Tag Archives: Norma Shearer

The Dark Angel (Sidney Franklin, USA, 1935)

the dark angel

 

 

An obvious attempt to cash in on the enormous success of Smilin Thru (Sidney Franlin, USA, 1932) with Fredric March reprising a variant of the same role, the self-sacrificing ex-soldier, here called Alan Trent, who blinded in the service of his country, pretends to reject his true love, Kitty Vane (Merle Oberon), so that she need not sacrifice her life in his care, but to no avail. Thus proving that love is true, eternal, invariable, just like yours isn’t but would ideally like it to be. It’s hokey beyond belief but still works.

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A triangle of semi-siblings

Herbert Marshall plays Gerald Shannon, the son of the family March is adopted into as a child, and is a bit stiff in the role of potential last-resort husband and not-quite-romantic rival: his idea of expressing anger is to clench his hands and stiffens his arms, like an amateur who feels but hasn’t yet learned how to convey so all that is communicated is the tension of the exercise. It doesn’t help that Gerald is idealized both as a brother and as the acme of impossible moral standards. I do, however, love the timbre of his voice.

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Being looked at and photographed in this way in The Dark Angel is what helped make Merle Oberon a star in the US

Oberon is beautiful and can’t act but that didn’t seem to have mattered much as this film was a hit and is what made her a star in the US. Greg Toland’s cinematography is very beautiful and inventive: the scene where Alan and Kitty drive off after they fail to get married, and the superimposition of them in the back of the car with soldiers under fire as one scene transitions to another, is visually stunning, expressive and affecting. Narratively, it tugs at the heartstrings because it was important to them to be married before he set off to war; they then decide to have their ‘wedding night’ in spite of not being married, and war intercedes there too, though not before Alan is seen to be entertaining a woman. His protecting Kitty’s reputation whilst on the surface seeming to be betraying her is part of the way the film differentiates between what the audience know, what the characters understand, and how such misunderstandings are part of the injustices that make the protagonists suffer.  Misunderstandings, unconsummated desires, mutual self-sacrifice for a nobler purpose, the punitiveness of socially proscribed modes of behaviour; all the forms and thematics of melodrama are on display, cynically deployed and very effective.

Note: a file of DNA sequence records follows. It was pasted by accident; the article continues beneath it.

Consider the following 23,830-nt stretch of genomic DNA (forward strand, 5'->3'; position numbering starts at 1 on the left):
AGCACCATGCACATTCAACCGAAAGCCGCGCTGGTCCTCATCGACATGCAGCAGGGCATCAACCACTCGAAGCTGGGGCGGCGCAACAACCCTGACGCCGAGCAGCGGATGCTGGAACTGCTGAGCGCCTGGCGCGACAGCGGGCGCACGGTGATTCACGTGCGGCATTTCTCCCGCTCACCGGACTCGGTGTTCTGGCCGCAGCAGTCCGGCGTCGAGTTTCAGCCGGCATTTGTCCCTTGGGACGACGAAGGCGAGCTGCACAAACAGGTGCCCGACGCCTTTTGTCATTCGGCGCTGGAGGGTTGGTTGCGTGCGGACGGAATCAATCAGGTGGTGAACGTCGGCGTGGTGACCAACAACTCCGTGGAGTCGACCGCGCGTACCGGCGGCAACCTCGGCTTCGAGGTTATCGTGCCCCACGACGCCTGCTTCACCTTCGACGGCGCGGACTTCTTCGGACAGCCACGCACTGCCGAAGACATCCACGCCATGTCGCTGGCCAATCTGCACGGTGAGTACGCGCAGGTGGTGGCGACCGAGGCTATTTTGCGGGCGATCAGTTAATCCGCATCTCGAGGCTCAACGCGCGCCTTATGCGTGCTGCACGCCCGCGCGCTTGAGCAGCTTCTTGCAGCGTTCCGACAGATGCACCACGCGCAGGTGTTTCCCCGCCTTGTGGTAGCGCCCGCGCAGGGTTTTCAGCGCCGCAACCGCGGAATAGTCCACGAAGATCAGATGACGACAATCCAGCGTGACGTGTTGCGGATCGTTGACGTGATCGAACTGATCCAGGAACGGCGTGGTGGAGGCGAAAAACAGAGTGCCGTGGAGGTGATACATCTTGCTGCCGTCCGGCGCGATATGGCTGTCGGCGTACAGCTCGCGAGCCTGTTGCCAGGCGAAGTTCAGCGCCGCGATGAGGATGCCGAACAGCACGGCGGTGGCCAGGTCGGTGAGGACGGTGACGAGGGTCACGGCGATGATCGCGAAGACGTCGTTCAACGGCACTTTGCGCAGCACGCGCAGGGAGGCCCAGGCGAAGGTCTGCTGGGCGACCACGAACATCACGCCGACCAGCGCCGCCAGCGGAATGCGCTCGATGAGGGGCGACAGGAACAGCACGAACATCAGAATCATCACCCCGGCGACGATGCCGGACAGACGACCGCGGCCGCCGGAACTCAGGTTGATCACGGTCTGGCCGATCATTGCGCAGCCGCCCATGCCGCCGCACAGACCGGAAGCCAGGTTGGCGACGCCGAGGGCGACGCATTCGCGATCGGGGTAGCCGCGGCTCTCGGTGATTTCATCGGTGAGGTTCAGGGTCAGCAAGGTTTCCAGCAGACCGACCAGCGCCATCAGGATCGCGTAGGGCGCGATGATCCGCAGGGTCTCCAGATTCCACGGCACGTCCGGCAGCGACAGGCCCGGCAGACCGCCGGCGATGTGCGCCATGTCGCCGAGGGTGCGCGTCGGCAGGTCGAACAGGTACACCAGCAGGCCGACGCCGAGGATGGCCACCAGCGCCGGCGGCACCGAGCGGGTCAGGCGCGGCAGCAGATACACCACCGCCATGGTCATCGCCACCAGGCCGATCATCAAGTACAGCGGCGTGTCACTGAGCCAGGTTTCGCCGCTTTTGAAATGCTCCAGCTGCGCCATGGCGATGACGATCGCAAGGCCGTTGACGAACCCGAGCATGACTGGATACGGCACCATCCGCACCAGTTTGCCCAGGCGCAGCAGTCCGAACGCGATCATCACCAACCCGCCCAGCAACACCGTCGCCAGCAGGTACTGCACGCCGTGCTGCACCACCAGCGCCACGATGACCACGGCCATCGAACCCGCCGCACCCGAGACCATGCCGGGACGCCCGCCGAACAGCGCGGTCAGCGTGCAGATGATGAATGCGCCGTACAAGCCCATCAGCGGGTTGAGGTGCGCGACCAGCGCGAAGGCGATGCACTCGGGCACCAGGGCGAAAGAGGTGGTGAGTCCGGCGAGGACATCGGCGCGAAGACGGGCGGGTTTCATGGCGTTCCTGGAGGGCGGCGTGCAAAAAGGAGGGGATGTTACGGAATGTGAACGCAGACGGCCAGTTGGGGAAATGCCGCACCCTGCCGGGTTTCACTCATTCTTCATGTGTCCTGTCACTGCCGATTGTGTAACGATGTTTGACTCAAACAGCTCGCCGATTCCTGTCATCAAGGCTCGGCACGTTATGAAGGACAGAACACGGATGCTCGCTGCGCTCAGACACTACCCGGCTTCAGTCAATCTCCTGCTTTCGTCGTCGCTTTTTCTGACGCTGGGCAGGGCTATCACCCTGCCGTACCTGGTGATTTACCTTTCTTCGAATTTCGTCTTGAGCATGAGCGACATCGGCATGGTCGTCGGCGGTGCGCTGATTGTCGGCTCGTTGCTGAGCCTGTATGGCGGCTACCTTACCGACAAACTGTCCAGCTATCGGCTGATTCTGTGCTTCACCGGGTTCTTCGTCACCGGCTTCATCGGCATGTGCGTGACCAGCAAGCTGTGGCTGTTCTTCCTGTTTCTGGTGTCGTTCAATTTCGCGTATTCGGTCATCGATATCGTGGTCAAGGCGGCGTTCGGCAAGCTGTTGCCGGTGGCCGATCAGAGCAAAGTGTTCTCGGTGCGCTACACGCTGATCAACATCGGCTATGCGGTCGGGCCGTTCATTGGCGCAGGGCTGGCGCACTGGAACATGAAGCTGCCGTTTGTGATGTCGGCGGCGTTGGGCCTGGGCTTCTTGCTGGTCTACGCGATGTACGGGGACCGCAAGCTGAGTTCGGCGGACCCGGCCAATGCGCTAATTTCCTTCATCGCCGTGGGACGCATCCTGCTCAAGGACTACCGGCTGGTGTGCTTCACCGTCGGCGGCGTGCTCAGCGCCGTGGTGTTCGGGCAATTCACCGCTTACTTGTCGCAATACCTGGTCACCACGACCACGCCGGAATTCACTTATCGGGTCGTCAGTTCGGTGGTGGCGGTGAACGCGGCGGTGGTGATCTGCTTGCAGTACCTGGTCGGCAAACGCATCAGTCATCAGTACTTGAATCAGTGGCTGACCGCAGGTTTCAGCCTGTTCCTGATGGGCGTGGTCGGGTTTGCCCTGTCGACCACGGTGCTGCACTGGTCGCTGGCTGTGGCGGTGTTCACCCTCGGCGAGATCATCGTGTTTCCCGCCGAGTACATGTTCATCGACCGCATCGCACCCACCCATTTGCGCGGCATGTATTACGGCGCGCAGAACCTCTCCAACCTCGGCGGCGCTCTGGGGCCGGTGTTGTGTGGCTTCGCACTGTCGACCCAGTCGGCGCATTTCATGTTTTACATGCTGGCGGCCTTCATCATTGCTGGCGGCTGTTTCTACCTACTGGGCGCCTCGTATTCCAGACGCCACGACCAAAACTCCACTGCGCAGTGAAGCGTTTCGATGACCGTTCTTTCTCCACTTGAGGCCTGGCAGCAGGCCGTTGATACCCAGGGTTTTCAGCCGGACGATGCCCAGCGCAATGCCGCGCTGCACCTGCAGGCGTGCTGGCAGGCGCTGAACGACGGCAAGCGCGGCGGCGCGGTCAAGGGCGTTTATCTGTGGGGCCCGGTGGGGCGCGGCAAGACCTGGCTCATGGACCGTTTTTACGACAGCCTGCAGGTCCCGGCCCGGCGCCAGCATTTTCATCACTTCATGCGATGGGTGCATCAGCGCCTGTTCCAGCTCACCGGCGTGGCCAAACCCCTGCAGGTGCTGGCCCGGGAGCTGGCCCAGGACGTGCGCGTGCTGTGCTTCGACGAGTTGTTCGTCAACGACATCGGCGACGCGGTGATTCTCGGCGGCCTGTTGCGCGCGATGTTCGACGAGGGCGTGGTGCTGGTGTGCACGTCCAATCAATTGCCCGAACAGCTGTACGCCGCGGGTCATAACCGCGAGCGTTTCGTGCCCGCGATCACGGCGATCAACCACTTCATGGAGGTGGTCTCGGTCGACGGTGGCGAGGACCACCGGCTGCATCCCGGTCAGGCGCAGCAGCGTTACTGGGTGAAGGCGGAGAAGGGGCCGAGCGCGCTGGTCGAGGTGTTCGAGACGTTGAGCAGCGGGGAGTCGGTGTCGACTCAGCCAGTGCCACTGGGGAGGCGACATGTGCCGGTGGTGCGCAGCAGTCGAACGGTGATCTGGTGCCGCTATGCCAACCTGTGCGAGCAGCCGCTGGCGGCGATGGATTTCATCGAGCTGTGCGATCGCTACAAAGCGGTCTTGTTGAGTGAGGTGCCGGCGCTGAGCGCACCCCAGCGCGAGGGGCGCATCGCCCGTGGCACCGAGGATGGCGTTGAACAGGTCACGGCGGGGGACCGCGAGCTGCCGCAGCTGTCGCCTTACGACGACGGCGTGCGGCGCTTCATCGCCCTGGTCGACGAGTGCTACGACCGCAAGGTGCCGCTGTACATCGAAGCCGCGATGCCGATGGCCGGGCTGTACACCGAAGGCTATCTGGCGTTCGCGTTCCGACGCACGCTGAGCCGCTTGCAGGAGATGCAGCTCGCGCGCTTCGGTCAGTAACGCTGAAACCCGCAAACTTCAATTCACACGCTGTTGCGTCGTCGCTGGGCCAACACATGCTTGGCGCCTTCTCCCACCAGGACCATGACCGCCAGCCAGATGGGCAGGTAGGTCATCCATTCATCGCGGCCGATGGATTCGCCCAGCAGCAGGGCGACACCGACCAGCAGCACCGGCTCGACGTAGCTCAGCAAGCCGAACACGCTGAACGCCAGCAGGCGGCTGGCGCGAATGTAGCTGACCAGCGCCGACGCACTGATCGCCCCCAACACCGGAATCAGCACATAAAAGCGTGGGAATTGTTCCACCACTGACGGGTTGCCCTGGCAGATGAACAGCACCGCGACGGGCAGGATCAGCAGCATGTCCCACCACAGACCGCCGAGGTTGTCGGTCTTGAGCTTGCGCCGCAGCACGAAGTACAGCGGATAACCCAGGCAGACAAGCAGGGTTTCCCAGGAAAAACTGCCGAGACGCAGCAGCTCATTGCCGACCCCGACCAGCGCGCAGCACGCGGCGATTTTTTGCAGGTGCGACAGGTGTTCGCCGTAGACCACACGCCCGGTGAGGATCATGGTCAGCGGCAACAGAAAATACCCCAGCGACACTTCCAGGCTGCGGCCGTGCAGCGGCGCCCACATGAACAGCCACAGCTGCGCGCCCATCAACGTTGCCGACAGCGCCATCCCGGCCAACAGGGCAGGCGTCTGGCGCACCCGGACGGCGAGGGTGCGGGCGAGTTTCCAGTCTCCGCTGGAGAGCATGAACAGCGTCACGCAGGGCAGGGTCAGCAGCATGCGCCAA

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Lighting draws attention to March’s lips

Fredric March is superb. It is totally his film, though he is always better when angry or troubled: his eyebrows furrow and he seems to conjure a cloud over his head, quite striking to see. Toland has to flash a small light at his lower lip to make him seem sexy and his ‘light’ scenes are not as effective. However, the quiet scene of self-abnegation at the end is superb and wouldn’t work without that which March brings to it: an ability to communicate different things to Kitty and to the audience and make those differences simultaneously understandable; it’s one of the ways the film creates pathos.